"what to do before 'i do,' " by nihara k. choudhri.
"how the earthquake bird got its name," by h.h. shugart.
"delaying the real world," by colleen kinder.
"grassroots," by jennifer baumgardner and amy richards.
"the polysyllabic spree," by nick hornby.
"bloody falls of the coppermine," by mckay jenkins.
"unrooted childhoods," edited by faith eidse and nina sichel.
"easy html for ebay," by nicholas chase.
Here's what's new in nonfiction at the Juneau Public Libraries:
"What To Do Before 'I Do,' " by Nihara K. Choudhri. Hardly a topic on which engaged couples want to dwell, nevertheless, this is solid information on debt, divorce and prenuptial agreements aimed squarely at those about to say "I do." With cautionary stories about those who signed, those who didn't, and those who wish they had or hadn't, this is a fairly balanced view of the ways you can be protected or prosecuted by those you love. Get your questions about shared responsibilities and liabilities answered now and find out how to talk about the future in the ways that matter to lawyers and the government as well as to yourselves.
"How the Earthquake Bird Got Its Name and Other Tales of an Unbalanced Nature," by H.H. Shugart. Change is inevitable in the world: Populations of animals rise and fall, coastlines are worn away, and vegetation creates soil from rock and is, in turn, taken over by other plants that push the first out. What Shugart finds important is the way that one change engenders another, like ripples in a pond. His discussions of how scientists study the changes that arise from the introduction of foreign species of animals and plants, climactic change and predation, are scientific, but clear and interesting.
"Delaying the Real World," by Colleen Kinder. Written for those in their 20s with at least some college under their belts, this is a how-to guide for experimenting with your life. Enthusiasm and curiosity take precedence over funds and credentials for the majority of the adventures. Have the itch to travel abroad? Want to be out in the sun all summer? Does the idea of working to improve the world motivate you? There's something for everyone here!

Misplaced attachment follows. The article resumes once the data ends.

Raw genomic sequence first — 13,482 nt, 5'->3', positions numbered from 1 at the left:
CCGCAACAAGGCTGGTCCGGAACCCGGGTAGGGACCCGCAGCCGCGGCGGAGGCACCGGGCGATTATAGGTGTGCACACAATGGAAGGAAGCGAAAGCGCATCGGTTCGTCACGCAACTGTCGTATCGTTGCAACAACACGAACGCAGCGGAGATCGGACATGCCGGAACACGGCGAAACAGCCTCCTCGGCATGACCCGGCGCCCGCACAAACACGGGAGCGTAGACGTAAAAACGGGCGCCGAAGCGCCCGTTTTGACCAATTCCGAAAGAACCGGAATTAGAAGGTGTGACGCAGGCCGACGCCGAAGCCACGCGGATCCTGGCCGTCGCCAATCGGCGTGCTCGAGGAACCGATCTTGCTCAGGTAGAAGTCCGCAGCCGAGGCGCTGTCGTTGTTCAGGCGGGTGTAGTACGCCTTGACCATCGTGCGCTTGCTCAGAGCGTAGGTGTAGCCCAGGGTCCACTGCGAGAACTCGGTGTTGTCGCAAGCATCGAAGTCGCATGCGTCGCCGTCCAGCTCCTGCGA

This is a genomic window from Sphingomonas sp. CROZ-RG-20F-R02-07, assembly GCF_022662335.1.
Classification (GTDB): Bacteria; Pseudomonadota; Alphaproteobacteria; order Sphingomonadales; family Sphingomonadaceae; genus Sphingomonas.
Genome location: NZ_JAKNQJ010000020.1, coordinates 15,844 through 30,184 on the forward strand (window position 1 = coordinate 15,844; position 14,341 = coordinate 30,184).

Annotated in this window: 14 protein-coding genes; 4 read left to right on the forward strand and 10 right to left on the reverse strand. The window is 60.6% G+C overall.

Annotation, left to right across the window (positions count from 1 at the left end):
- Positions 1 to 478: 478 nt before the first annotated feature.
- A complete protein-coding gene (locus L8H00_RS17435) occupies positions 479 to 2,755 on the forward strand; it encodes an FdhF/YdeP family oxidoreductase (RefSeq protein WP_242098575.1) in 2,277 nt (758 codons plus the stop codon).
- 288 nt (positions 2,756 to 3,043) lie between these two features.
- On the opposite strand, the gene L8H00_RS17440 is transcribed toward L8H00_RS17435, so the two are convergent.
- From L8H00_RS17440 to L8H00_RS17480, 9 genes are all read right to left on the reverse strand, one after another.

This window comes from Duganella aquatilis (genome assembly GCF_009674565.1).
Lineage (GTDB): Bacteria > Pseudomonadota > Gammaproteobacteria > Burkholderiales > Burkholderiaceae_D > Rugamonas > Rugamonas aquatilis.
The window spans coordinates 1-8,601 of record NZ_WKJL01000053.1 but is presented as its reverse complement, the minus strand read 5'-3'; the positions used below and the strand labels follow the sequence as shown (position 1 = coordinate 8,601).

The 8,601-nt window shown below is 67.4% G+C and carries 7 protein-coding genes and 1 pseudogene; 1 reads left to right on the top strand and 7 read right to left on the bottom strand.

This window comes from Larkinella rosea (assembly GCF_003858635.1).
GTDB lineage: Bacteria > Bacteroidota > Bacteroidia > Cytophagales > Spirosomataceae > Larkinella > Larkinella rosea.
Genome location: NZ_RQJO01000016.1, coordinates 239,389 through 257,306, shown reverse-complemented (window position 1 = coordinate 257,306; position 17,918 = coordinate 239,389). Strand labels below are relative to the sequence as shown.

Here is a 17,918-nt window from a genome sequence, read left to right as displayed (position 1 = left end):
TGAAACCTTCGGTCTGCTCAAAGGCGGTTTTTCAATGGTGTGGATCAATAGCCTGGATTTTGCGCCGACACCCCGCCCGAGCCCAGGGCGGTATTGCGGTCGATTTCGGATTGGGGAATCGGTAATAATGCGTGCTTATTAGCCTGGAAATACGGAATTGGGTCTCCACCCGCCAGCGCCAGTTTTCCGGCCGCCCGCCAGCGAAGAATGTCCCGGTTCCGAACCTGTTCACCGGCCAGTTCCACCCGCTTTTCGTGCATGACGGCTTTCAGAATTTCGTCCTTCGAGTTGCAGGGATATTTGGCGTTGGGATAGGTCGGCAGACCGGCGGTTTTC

"Grassroots: A Field Guide For Feminist Activism," by Jennifer Baumgardner and Amy Richards. There are plenty of things in this world to wring our hands over, but have you ever wondered if there's anything you could do to help? Here's a book that tells stories of real women who have taken steps to fight against injustice and illegality at the personal, community and national levels. Whether you are interested in working against domestic violence or advocating changes in government policies, this is an inspiring book that not only gives useful ideas, but also the encouragement to get it together and do something.
"The Polysyllabic Spree," by Nick Hornby. Readers of Believer magazine are already familiar with Hornby's monthly column on books he's read, books he's bought and what he may someday read or buy. Along the way, he poses questions like: If there were such a thing as a cultural Boxing League, which would win - "Crime and Punishment" or "The Last Supper"? (He backs the book every time.) Pick this up as a springboard for your own reading list, or to find out what someone else thinks about what you've already read, or even for ideas of what not to read, but if you are a reader, do pick it up.
"Bloody Falls of the Coppermine," by McKay Jenkins. In the winter of 1913, two Catholic priests, unprepared for an arctic winter and unskilled at hunting, set out from their home in the Canadian Arctic to convert a new group of Eskimos. Caught in a clash of cultures, they were both killed. Two years later, news of their death reached Canadian authorities and a police investigation was launched 3,000 miles into the Barren Lands. Eventually, two men were brought in from the murder site, tried, and acquitted... but that wasn't the end of this sad and engrossing story.
"Unrooted Childhoods," edited by Faith Eidse and Nina Sichel. This extraordinary compilation of memories explores the variety of experiences had by children who have grown up nomadic. Where most of us grow up with a national identity, these writers, children of ambassadors, expatriates and military brats, all share a mobile past that has affected their cultural and national ties, for the most part making them feel bound more to the world than a citizen of any one country. Writers include Isabel Allende, Pico Iyer, Pat Conroy, Carlos Fuentes and many more.
"Easy HTML for eBay," by Nicholas Chase. Want to start wheeling and dealing on eBay? Here's what you need to create pages that present your wares in all their glory. Starting out with how to register as a seller on eBay, Chase moves quickly on to explain the basics of HTML and the most-used tags for eBay purposes. There are also chapters on taking good photographs and making mediocre photos better, designing appealing layouts and adding special touches that usually come with lots of experience, but which just might make a sale.
To place a hold on our material, call the Juneau Public Libraries at 586-5249, or visit our Web site (juneau.org/library). To place holds on items featured in this column, look up the column on our Web site, click on the title you want and you will be ready to place a hold.